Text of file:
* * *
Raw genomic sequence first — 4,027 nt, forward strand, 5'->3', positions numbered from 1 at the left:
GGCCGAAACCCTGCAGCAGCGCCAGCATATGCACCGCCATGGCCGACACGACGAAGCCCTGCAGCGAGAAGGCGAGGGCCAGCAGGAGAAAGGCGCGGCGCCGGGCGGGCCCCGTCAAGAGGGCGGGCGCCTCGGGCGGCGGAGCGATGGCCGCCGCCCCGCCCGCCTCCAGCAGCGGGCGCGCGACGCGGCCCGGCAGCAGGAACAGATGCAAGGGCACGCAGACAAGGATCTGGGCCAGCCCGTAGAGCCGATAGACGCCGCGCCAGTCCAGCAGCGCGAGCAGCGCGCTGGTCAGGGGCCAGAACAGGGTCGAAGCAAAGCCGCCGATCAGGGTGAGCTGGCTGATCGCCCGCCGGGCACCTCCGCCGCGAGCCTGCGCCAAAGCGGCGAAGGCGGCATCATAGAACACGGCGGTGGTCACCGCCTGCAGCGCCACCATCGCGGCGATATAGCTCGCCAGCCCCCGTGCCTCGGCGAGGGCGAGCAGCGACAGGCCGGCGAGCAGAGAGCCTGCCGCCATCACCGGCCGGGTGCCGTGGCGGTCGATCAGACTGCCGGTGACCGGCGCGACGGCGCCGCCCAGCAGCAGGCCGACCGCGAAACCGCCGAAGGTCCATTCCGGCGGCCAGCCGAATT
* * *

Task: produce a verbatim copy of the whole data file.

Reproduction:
Raw genomic sequence first — 4,027 nt, forward strand, 5'->3', positions numbered from 1 at the left:
GGCCGAAACCCTGCAGCAGCGCCAGCATATGCACCGCCATGGCCGACACGACGAAGCCCTGCAGCGAGAAGGCGAGGGCCAGCAGGAGAAAGGCGCGGCGCCGGGCGGGCCCCGTCAAGAGGGCGGGCGCCTCGGGCGGCGGAGCGATGGCCGCCGCCCCGCCCGCCTCCAGCAGCGGGCGCGCGACGCGGCCCGGCAGCAGGAACAGATGCAAGGGCACGCAGACAAGGATCTGGGCCAGCCCGTAGAGCCGATAGACGCCGCGCCAGTCCAGCAGCGCGAGCAGCGCGCTGGTCAGGGGCCAGAACAGGGTCGAAGCAAAGCCGCCGATCAGGGTGAGCTGGCTGATCGCCCGCCGGGCACCTCCGCCGCGAGCCTGCGCCAAAGCGGCGAAGGCGGCATCATAGAACACGGCGGTGGTCACCGCCTGCAGCGCCACCATCGCGGCGATATAGCTCGCCAGCCCCCGTGCCTCGGCGAGGGCGAGCAGCGACAGGCCGGCGAGCAGAGAGCCTGCCGCCATCACCGGCCGGGTGCCGTGGCGGTCGATCAGACTGCCGGTGACCGGCGCGACGGCGCCGCCCAGCAGCAGGCCGACCGCGAAACCGCCGAAGGTCCATTCCGGCGGCCAGCCGAATT